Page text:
In addition, a young couple in our church offered respite to us. They loved children and had the experience, education, and compassionate hearts to care for our daughter. This was an answer to prayer.

Extended family can also be a critical part of a family’s team; sadly, we don’t have family living near enough to be involved with our children on a regular basis. If you have family near, I encourage you to seek their help and support.

6. Helpers

One summer I hired a high school girl who took the kids to the park, on hikes, and even on a trip to the store to buy flip-flops. A young woman cleaned my house a few times; a luxury I never allowed myself before.

If you have children who are old enough to babysit, you may not see the need to hire helpers. However, we learned there are times when we need to lift the burden off of our older children as well and not rely too heavily on them. In addition, we had one child we couldn’t leave in the care of siblings because it was stressful for everyone.

Hiring helpers is difficult for families whose budgets are already stretched caring for our children. You may need to think creatively, bartering with a helper or trading with friends. We realized it was important to “invest” in our children and our family now, so we didn’t “pay later” when the problems were more severe and everyone was completely exhausted.

7. Church and Youth Ministry

We’re very thankful for the blessings we receive from our church and particularly the people committed to loving and teaching the youth. For years we attended a church without a youth group and we saw no need for it. One of the many changes in our lives was joining a new church that fit our family better.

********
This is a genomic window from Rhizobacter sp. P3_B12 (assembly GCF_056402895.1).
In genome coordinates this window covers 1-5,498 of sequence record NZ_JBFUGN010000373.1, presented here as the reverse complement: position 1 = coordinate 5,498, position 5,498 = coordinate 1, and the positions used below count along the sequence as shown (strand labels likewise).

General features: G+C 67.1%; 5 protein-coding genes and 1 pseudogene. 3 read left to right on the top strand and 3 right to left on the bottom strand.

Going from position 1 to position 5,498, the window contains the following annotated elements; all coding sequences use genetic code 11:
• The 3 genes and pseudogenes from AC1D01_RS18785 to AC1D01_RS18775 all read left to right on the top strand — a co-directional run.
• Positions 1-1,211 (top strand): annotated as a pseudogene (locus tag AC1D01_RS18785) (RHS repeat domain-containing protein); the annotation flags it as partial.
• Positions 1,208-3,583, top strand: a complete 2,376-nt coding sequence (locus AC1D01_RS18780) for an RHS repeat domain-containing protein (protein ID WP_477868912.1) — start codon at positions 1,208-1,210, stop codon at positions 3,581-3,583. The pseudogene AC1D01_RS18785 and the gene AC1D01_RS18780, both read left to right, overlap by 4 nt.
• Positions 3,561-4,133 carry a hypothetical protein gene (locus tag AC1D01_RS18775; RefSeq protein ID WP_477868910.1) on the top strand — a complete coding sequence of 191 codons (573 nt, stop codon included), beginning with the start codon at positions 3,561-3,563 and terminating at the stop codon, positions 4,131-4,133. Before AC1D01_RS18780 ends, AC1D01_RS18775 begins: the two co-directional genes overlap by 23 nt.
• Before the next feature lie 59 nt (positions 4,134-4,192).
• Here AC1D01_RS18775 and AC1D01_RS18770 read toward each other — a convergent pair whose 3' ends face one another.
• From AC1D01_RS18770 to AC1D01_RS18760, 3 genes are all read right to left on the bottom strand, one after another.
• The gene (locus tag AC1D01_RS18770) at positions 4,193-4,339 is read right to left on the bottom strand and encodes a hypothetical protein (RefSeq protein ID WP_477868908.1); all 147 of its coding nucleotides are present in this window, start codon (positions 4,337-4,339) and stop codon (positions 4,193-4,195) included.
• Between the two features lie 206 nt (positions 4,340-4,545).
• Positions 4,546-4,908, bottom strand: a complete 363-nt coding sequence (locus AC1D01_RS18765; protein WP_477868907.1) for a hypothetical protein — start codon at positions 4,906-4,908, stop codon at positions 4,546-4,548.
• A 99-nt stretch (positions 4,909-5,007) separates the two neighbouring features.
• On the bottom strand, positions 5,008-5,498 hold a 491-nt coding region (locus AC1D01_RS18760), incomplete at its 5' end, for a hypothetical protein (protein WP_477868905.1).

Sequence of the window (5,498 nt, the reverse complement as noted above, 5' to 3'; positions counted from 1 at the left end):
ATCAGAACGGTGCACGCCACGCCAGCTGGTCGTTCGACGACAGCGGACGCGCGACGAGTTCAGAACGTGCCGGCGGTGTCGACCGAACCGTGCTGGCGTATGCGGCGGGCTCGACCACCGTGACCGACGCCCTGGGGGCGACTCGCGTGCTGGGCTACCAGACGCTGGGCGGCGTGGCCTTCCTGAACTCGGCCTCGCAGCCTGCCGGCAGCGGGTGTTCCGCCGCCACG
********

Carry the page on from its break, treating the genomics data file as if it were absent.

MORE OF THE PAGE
Whether you are preparing to bring new children into your family or you adopted years ago, I encourage you to think about what your family needs.

Do you have extended family or good friends who can become a more integral part of your team? Maybe you need to seek out a therapist or meet with a teacher. Regardless, let me encourage you to lay down any excuses or pride holding you back from seeking help and building a team to provide your child the love and care he needs.

Don’t try to tough it out and make it on your own. Create your “team” starting today, and let others hold you up when you are weary. Everyone will benefit more than you can imagine.

Leave a comment and tell me, who is on your team? Who do you wish you could have on your team?

[An earlier version of this post was published on Empowered to Connect a number of years ago. We’ve come a long way since then. Despite our gains, we still need a circle of support around us, and I’m guessing you do too.]